Saturday, February 26, 2005

US bank 'loses' customer details

Hot on the heels of the ChoicePoint case (see below), another large-scale problem with customer data being compromised: as the BBC reports, the Bank of America has revealed it has lost computer tapes containing account details of more than one million customers who are US federal employees. Apparently the tapes went missing while being shipped to a back-up data centre.

The interesting things is that several members of the US Senate are among those affected, who could now be vulnerable to identity theft. Details of Vermont Senator Pat Leahy's credit card account are among those missing, the Senator's spokeswoman Tracy Schmaler said.

This will certainly increase the Senate's propensity to hold hearings on this problem…

Friday, February 25, 2005

U.S. Congress to hold hearings in ChoicePoint case

As CBS reports, a Senate committee said it will hold hearings on identity theft and information brokers. This follows the revelation that a databank of ChoicePoint (see previous blog entry) with information on millions of people was accessed by criminals.

The report also states that California authorities estimate the number of people affected by the breach is 500,000 rather than the 144,778 ChoicePoint has stated so far.

The fate of one person affected, a retired banker, and described in the report makes instructive reading to find out just what horrible (and long term!) consequences such an event can have. Democrat Senators Dianne Feinstein of California and Charles Schumer of New York are planning to introduce legislation to alter the situation.

Saturday, February 19, 2005

ChoicePoint, ID theft and Californian Law

The dangers of large scale collections of private citizens' data became evident again today. As CNN and others have reported, U.S. firm ChoicePoint was tricked into disclosing information (names, addresses, Social Security Numbers etc.) about 140,000 people in the United States. ChoicePoint had initially denied that anything untoward had happened to its data, but a Californian law mandates it to disclose the problems it had by being tricked into by criminals who posed as customers. Apparently ChoicePoint was less than careful in ascertaining the identities of their customers. (See also the story on Slashdot here and here which claims that no less than 750 cases of identity theft have resulted from this).

This is ironic since ChoicePoint claims to have in its possession no less than 19 billion public records, including driving records, sex-offender lists and FBI lists of wanted criminals and suspected terrorists. It also maintains personal profiles of nearly every U.S. consumer, which it sells to employers, landlords, marketing companies and about 35 U.S. government agencies.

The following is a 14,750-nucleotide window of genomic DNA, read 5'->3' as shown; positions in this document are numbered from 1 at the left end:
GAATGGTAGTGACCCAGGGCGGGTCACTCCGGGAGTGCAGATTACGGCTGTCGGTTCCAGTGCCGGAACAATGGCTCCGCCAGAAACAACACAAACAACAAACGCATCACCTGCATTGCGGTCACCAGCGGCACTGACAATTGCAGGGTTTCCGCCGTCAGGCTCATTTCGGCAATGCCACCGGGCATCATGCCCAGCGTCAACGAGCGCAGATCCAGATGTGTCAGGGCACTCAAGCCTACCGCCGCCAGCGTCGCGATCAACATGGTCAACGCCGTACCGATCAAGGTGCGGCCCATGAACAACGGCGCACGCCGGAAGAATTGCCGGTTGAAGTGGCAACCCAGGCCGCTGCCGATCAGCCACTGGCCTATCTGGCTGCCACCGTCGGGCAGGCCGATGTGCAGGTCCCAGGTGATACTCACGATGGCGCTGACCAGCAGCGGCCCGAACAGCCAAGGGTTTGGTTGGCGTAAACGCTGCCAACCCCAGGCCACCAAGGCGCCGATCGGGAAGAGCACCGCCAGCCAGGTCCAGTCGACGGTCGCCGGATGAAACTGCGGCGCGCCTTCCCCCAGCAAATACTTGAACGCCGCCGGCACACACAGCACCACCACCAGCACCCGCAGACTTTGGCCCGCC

The Alpharetta, Ga.-based firm notoriously during the 2000 presidential election had given Florida officials a list with the names of 8,000 ex-felons to “scrub” from their list of voters. But it turned out none on the list were guilty of felonies, only misdemeanors.

Update: ChoicePoint's own information on the event is here. It confirms the number given above of so far 750 cases of identity theft. In addition, the webpage also gives a breakdown of cases on a state-by-state basis and the total as 144,778.

Further update: WiredNews reports that a Californian woman has filed the first lawsuit against ChoicePoint for fraud and negligence in this case. Maybe this will help establish some sort of data protection regulation in the private sector that (in an encompassing way) is so far lacking in the U.S. -- especially if this lawsuit is granted class-action status.

Yet another update: The Electronic Privacy Information Center has created a special webpage with information on the ChoicePoint case.

Tuesday, February 01, 2005

UK ID card bill about to be passed in House of Commons

Concerning the aforementioned UK Identity Card Bill, Spy Blog reports that it has finished its House of Commons Committee stage, with virtually no amendments, and it looks as if the Report and Third Reading are provisionally set to be on Thursday 10th February 2005 -- i.e. next week.

Thanks to new “Freedom of Information” legislation that was introduced in the UK, it is now possible to learn more about the goings-on of the bureaucratic-legislative machinery. A request has made clear that there is heavy involvement of consulting firms (who charge an enormous amount of money for their services) in the ID card process, and more than 60 meetings with the business side of ID cards have taken place so far. Interestingly, there is up to now no indication that any meetings have taken place with people or groups who are worried about the privacy and security of the proposed scheme, or who are opposed in principle to some or all aspects of it.